I have learned VHDL pretty well and have used Verilog some. I prefer VHDL mainly because that is what I know well. Some have a quite strong opinion that Verilog is much more productive and useful. I won't argue about it until I learn Verilog better.
If you are going to learn both and have a good learning book for each of these languages, here is one you might want to include.
HDL Chip Design, Douglas J. Smith
It has many more examples than other books and many show the same thing in VHDL and Verilog. A great way to see the differences. I only wish I had a copy that was updated for VHDL 2008. VHDL 2008 is a *huge* improvement over previous versions. I will never go back to limiting myself to older versions.
I've done a lot of that, good for getting comfortable with RTL and other novel aspects of hardware design. You did shake my belief expressed in my intuitive comment above, so I checked a project, and attached a summary below; the VHDL exported is almost double the size of the verilog.
Its not like English vs Chinese! Whether you prefer the terse or verbose, the underlying RTL is what you need to grok. My preference is the less extreme choice, MyHDL.
MyHDL is a fast free modelling tool, with substantial support of Python libraries for design and test, and exports to waveform viewer. Downside: you need good testing to prove design source is valid and interpreted correctly. Upside: you should be doing this anyway!
As for writing Verilog/MyHDL/VHDL, use code templates, your own or from net or tool manuals. Enjoy the trip, this low-level stuff still fascinates me.
Simply speaking: Verilog compiles every piece of code, VHDL compiles none...
VHDL does very strong type checking and also has a verbose syntax which is quite cumbersome, but at least, when the compiler does not complain, chance s are high that the code does what the designer intended.
- Make use of some VHDL-2008 features (like process(all))
- Understand that you do not need component declarations, you can use inst: entity work.foobar(rtl) port map (...) without component statement.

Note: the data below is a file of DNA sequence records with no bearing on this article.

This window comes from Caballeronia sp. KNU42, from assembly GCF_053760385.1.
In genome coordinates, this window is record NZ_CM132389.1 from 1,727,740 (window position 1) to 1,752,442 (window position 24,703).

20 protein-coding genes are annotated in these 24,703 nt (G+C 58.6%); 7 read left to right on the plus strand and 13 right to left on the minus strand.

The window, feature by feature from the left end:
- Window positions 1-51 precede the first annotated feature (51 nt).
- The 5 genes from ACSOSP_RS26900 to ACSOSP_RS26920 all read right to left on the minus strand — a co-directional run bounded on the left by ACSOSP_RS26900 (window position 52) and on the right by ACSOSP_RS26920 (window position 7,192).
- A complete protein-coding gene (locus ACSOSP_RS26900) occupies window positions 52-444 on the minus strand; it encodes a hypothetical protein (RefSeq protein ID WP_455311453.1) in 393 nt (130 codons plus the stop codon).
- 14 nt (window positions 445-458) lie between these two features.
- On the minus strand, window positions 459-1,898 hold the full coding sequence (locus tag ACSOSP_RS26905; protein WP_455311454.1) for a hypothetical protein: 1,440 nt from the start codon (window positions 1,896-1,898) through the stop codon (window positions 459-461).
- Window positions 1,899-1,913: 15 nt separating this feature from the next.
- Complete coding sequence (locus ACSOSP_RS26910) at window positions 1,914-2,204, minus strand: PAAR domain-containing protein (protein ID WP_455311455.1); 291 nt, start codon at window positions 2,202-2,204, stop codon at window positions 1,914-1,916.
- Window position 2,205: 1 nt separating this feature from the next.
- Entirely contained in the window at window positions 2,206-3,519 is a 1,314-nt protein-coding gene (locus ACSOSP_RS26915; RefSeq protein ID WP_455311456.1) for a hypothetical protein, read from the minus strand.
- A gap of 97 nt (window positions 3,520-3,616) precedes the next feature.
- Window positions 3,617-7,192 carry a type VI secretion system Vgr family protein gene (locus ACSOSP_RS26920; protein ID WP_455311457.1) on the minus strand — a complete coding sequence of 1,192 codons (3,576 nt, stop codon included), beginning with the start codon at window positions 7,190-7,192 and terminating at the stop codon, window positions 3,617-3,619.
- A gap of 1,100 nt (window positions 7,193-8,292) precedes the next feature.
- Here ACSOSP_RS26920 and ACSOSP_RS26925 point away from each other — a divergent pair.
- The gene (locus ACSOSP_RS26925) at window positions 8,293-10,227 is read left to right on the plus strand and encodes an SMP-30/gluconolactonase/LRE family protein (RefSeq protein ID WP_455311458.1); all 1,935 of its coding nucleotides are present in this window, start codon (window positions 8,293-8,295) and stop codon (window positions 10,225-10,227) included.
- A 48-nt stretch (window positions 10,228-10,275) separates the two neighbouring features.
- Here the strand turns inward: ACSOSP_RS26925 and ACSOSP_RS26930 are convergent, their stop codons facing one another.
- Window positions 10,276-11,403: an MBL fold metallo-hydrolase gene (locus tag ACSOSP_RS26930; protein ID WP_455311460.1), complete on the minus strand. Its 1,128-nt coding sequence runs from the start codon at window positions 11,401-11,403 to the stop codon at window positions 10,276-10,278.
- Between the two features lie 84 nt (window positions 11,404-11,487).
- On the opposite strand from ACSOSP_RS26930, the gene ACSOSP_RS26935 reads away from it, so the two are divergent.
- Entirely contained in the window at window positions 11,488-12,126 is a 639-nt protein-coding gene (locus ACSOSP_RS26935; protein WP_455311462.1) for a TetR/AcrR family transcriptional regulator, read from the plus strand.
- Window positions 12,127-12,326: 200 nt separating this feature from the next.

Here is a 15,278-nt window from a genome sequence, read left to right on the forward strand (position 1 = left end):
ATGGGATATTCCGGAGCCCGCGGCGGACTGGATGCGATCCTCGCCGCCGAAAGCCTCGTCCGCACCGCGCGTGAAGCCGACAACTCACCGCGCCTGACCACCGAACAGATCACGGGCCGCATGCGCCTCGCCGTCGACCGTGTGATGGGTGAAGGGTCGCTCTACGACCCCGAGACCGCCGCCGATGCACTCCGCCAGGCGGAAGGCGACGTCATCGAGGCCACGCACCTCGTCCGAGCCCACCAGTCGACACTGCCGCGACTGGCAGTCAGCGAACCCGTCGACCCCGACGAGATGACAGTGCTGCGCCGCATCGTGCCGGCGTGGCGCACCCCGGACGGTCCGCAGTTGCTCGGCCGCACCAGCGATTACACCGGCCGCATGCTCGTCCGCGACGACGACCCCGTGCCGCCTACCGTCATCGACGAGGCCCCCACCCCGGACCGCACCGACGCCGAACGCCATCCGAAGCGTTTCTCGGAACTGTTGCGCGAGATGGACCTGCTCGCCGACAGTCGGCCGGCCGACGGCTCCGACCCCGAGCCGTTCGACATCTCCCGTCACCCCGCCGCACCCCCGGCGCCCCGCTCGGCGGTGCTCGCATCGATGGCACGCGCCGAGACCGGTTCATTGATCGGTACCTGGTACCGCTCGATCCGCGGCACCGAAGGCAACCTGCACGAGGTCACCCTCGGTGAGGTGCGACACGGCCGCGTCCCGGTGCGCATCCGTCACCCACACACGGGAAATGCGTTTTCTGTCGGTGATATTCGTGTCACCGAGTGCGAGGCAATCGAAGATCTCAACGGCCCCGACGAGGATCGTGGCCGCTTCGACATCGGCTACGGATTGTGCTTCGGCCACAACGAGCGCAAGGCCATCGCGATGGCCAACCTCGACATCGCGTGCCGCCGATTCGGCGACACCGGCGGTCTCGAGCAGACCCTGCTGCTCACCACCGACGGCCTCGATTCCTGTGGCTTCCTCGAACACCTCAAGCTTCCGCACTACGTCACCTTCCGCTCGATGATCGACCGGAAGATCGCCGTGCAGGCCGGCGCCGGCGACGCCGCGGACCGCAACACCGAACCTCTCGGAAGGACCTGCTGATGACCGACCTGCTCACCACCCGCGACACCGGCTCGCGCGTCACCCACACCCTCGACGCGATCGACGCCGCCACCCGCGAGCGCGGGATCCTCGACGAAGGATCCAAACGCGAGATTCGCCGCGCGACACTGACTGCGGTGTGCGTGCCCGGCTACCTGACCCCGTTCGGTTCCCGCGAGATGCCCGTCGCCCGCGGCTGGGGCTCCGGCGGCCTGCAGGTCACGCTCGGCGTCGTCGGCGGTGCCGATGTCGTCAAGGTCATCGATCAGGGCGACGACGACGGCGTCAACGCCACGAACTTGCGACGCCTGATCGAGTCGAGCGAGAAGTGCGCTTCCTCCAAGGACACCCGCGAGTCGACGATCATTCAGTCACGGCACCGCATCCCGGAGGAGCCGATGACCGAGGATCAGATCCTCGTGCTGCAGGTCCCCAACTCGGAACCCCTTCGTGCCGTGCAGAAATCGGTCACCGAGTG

Verilog will save you some time writing code but can result in extremely ha rd to find errors that turn out to be simply typos. At least a good editor is a must and I would suggest to read this:
Yes, that is the point of strong typing. It should eliminate the class of errors that are due to mistakes in cross type assignments. This is something that you have to understand very thoroughly in order to use Verilog because it won't warn you, it will just do something that may or may not be what you want.
This is where I am not sure which is preferable. I can write VHDL code easily in spite of the "verboseness" of the language. I have yet to even find a good book that tells you how to deal with these issues in Verilog. I have asked about a good book to learn these issues from an have been told in the Verilog group that there is none. Until I can learn about this and be certain I am writing good code, I can't really consider using Verilog professionally.
Wow. This is a pretty long paper about "gotchas" in Verilog... 63 pages! I'm not sure I want to work with it.
How about C/C++? There are many discussions their "characteristics"; I like the wryly amusing FQA
Having first used C in 1981 (gulp), I now feel uncomfortable using it for anything more than a hack. Can you "cast away constness" at the moment? I remember reading endless discussions in the early 90s about whether it should be allowed or forbidden in the standard.